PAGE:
As you can see above, Ballycran is close to the coast with Strangford lock on the other side and no motorways serving it. It’s 323kms from Borris in Carlow and around four hours plus on a bus if you didn’t stop on the way.
Scoreline understands that Carlow GAA wrote to Croke Park to review the fixture in the context of the distance to travel, the current covid guidelines from the GAA, and how they vary between the Republic and the North.
Carlow would have to organise hotel stays for all players and staff and the current situation means they’d all have to have separate rooms, which comes at a significant cost to the county in the current climate where money is scarce.
Contact with Down
We understand the county board was told by the GAA to contact the Down county board, as you can imagine, Down politely declined the request to move the fixture, and as you can understand, they’ve only two home games and don’t want the upheaval themselves of finding a venue somewhere else.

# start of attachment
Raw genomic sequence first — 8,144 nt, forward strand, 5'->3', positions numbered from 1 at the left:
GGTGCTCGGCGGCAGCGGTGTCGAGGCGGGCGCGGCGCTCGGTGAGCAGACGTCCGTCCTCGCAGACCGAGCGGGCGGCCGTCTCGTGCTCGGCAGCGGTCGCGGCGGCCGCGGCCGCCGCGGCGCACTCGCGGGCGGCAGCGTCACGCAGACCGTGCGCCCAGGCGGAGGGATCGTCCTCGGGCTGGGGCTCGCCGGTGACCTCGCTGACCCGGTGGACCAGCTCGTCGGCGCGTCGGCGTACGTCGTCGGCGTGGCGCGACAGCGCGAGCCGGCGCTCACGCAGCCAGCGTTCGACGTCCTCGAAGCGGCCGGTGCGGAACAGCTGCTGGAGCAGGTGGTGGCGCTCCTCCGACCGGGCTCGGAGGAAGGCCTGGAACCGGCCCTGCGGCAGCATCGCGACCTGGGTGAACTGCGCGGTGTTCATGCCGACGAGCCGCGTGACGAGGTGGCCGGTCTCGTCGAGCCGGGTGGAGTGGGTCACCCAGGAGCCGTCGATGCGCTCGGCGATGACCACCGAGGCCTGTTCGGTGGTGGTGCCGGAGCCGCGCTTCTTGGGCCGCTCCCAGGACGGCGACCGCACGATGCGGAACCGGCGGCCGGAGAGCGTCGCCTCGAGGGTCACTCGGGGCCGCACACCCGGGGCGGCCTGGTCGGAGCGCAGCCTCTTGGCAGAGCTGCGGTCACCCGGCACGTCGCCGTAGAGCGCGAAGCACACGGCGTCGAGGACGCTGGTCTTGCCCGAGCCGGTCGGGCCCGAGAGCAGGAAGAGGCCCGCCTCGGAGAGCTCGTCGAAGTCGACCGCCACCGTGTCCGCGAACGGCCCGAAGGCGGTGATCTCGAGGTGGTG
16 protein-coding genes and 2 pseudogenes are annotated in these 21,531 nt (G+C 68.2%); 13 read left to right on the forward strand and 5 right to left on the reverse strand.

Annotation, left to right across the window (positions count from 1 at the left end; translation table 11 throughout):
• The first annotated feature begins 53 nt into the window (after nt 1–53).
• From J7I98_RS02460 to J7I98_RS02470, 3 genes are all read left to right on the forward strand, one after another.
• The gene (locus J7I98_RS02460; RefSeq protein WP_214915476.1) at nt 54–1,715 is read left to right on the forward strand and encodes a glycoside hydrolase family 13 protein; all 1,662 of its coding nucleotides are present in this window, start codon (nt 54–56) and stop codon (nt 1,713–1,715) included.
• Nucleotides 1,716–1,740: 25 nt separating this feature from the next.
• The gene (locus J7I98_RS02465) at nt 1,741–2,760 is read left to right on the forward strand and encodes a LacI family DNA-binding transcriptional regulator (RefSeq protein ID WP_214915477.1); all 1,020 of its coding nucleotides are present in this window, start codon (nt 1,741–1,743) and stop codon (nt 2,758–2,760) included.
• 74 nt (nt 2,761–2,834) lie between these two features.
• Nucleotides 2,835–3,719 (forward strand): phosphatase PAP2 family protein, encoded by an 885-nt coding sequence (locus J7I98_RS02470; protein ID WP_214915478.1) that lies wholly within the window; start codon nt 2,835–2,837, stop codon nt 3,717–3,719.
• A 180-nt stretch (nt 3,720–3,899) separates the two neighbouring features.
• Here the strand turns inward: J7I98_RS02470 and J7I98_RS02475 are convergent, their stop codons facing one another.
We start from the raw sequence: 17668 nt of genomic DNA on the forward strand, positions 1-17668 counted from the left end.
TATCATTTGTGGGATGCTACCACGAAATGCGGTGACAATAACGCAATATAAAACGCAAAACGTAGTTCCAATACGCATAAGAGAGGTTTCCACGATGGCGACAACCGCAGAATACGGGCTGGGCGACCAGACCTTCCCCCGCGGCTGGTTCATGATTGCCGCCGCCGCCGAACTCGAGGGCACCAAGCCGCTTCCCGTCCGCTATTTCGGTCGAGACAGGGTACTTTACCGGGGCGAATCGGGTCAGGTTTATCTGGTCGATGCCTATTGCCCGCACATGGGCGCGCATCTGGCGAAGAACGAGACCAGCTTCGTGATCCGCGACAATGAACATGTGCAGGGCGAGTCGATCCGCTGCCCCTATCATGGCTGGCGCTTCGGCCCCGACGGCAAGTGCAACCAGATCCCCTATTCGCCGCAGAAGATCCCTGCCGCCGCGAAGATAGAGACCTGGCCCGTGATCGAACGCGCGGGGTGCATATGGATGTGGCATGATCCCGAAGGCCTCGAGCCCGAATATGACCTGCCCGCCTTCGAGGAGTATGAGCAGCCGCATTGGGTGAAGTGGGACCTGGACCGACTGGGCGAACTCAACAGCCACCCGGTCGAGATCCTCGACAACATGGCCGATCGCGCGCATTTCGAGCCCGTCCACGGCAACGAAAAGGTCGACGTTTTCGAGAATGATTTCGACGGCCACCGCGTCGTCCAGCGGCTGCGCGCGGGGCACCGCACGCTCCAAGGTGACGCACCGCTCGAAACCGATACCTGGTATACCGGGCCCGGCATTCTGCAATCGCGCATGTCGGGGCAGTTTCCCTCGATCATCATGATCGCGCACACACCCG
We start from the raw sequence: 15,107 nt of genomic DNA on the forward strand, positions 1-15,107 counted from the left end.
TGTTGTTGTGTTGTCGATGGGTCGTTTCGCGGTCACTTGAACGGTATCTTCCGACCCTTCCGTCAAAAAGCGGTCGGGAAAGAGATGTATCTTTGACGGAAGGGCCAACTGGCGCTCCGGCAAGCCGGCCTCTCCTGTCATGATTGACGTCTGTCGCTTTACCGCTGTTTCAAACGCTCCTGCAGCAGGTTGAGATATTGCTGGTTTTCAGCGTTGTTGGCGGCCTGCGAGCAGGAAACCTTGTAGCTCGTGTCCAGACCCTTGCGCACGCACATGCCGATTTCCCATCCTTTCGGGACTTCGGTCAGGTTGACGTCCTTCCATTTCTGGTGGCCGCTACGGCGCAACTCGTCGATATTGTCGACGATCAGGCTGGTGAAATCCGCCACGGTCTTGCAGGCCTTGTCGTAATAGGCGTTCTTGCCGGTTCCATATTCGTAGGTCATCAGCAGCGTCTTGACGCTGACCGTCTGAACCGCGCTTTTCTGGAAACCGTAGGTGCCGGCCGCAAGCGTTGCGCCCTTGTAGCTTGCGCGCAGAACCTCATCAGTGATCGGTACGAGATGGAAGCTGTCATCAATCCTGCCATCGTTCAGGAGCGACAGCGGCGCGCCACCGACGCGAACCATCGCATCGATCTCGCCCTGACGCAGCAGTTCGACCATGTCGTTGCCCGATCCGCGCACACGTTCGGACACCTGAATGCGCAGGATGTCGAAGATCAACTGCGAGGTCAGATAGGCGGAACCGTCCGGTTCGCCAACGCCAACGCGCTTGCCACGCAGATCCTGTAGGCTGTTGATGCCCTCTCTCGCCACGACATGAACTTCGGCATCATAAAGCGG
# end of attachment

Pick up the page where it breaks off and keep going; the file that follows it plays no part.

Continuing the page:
Carlow went back to Croke Park to review the situation in light of the pandemic and restrictions, however, the GAA didn’t budge.
A source in Carlow GAA said the decision “flies in the face” of the GAA guidance on Covid-19 and can’t understand why a more appropriate venue in the South of the county of Down could be used instead.
This would also have meant they could have done the trip in a day, cutting out the overnight costs.
To compound the issue, the Carlow footballers are in action the night before against Waterford with a 7 pm kick-off. Dungarvan is already a good spin but add in staff and volunteers having to get up the following morning and the travel to the North, that’s a tough one no matter what way you look at it.
South Carlow is where the majority of Carlow’s county hurlers are, it’s a fair journey for an amateur sportsperson to have to do, surely there’s a more common-sense solution you would imagine?
Check out our latest Clash Act podcast with Carlow football manager Niall Carew.